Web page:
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As they come forward, the GENIUS OF THE Wood appears, and, turning

toward them, speaks :
Gen. Stay, gentle swains, for, though in this disguise,
I see bright honour sparkle through your eyes ;
Of famous Arcady ye are, and sprung
Of that renowned flood, so often sung,
Divine Alpheus, who, by secret sluice,
Stole under seas to meet his Arethuse;
And ye, the breathing roses of the wood,
Fair silver-buskined nymphs, as great and good.
I know this quest of yours and free intent
Was all in honour and devotion meant
To the great mistress of yon princely shrine,
Whom with low reverence I adore as mine,
And with all helpful service will comply
To further this night's glad solemnity,
And lead

ye where ye may more near behold
What shallow-searching Fame hath left untold ;
Which I full oft, amidst these shades alone,
Have sat to wonder at, and gaze upon.
For know, by lot from Jove, I am the power
Of this fair wood, and live in oaken bower,
To nurse the saplings tall, and curl the grove
With ringlets quaint and wanton windings wove;
And all my plants I save from nightly ill
Of noisome winds and blasting vapours chill ;
And from the boughs brush off the evil dew,
And heal the harms of thwarting thunder blue,
Or what the cross dire-looking planet smites,
Or hurtful worm with cankered venom bites.
When evening gray doth rise, I fetch my round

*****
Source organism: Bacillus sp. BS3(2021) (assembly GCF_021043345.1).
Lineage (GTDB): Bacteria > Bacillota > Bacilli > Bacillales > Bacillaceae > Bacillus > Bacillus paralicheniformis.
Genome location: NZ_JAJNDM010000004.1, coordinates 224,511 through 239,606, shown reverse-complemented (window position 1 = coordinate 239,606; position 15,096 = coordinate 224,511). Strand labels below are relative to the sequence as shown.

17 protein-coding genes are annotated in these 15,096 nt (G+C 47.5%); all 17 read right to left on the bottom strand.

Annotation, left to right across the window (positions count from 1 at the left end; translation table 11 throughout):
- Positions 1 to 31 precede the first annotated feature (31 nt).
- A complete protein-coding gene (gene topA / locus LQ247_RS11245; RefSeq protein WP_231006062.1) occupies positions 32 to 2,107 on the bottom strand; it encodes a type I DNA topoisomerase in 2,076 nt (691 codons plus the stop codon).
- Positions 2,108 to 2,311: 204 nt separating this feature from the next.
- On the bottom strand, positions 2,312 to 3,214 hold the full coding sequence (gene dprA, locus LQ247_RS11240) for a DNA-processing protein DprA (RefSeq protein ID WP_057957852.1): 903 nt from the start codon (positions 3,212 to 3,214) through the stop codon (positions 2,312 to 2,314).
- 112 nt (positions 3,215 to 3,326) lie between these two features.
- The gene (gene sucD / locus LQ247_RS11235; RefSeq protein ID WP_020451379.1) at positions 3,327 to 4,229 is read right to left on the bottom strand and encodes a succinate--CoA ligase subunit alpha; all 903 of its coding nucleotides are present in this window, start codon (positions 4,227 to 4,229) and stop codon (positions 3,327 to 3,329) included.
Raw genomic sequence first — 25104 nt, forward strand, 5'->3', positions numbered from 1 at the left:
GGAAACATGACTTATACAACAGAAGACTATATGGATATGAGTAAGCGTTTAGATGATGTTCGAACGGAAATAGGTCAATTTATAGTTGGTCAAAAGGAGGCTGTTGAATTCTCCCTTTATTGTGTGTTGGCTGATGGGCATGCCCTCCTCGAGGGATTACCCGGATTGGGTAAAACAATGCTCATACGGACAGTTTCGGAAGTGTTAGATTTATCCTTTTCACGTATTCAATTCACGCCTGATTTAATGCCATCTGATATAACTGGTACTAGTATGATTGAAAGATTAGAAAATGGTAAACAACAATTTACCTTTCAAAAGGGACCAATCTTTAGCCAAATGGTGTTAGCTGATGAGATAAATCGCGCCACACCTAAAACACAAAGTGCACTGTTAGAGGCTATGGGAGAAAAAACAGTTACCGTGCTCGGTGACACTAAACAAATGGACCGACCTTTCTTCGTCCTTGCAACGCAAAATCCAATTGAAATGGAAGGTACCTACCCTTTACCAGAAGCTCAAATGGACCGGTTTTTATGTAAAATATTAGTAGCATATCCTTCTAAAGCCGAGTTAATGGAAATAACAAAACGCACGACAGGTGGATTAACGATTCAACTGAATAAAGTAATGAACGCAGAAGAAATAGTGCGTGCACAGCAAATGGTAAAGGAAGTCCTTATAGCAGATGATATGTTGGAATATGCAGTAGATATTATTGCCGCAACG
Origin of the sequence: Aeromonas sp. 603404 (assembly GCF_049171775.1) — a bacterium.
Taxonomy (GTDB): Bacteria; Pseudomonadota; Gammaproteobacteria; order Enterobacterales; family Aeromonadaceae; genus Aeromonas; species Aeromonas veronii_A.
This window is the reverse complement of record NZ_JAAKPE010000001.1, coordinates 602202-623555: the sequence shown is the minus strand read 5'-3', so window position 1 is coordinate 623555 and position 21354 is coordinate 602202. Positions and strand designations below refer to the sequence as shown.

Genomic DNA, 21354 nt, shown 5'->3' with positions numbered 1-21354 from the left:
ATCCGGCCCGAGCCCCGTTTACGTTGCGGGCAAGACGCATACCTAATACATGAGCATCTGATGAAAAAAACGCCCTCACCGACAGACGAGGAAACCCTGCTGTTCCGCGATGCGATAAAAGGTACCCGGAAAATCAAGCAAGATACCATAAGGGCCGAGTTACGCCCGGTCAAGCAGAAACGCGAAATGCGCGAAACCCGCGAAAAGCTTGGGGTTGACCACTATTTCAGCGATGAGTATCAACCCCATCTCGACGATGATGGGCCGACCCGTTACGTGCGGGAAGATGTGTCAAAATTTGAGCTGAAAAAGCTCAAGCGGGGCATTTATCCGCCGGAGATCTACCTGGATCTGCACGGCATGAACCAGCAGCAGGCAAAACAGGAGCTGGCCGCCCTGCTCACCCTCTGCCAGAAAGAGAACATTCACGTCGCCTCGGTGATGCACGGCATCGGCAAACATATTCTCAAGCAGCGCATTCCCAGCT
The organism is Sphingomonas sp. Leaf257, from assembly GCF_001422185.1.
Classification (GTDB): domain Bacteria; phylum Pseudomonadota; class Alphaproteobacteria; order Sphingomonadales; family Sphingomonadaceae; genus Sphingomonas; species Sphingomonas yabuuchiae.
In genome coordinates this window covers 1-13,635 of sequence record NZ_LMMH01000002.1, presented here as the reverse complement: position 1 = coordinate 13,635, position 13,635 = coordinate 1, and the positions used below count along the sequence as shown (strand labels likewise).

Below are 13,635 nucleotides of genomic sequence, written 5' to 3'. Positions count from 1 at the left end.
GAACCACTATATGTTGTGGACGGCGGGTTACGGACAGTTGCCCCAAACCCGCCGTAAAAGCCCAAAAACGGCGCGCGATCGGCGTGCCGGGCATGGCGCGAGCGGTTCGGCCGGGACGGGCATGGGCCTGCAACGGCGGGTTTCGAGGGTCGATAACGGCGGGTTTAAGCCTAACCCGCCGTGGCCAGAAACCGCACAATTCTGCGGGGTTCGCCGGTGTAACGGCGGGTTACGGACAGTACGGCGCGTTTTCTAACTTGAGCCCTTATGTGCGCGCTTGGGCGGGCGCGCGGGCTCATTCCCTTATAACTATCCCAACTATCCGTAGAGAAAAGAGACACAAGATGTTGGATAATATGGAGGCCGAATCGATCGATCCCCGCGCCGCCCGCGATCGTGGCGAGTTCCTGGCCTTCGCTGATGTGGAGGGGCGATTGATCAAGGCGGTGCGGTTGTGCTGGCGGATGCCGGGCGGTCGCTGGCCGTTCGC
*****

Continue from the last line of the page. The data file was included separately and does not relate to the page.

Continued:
Over the mount, and all this hallowed ground;
And early, ere the odorous breath of morn
Awakes the slumbering leaves, or tasseled horn
Shakes the high thicket, haste I all about,
Number my ranks, and visit every sprout
With puissant words and murmurs made to bless.

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But else, in deep of night, when drowsiness
Hath locked up mortal sense, then listen I
To the celestial Sirens' harmony,
That sit upon the nine infolded spheres,
And sing to those that hold the vital shears,
And turn the adamantine spindle round
On which the fate of gods and men is wound.
Such sweet compulsion doth in music lie,
To lull the daughters of necessity,
And keep unsteady Nature to her law,
And the low world in measured motion draw
After the heavenly tune, which none can hear
Of human mould with gross unpurgèd ear.
And yet such music worthiest were to blaze
The peerless height of her immortal praise
Whose lustre leads us, and for her most fit,
If my inferior hand or voice could hit
Inimitable sounds. Yet, as we go,
Whate'er the skill of lesser gods can show
I will assay, her worth to celebrate,
And so attend ye toward her glittering state ;
Where ye may all, that are of noble stem,
Approach, and kiss her sacred vesture's hem.

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II. Song
O'er the smooth enamelled green,
Where no print of step hath been,

Follow me, as I sing

And touch the warbled string :
Under the shady roof
Of branching elm, star-proof,

Follow me.
I will bring you where she sits,
Clad in splendour as befits

Her deity.
Such a rural queen
All Arcadia hath not seen.

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III. Song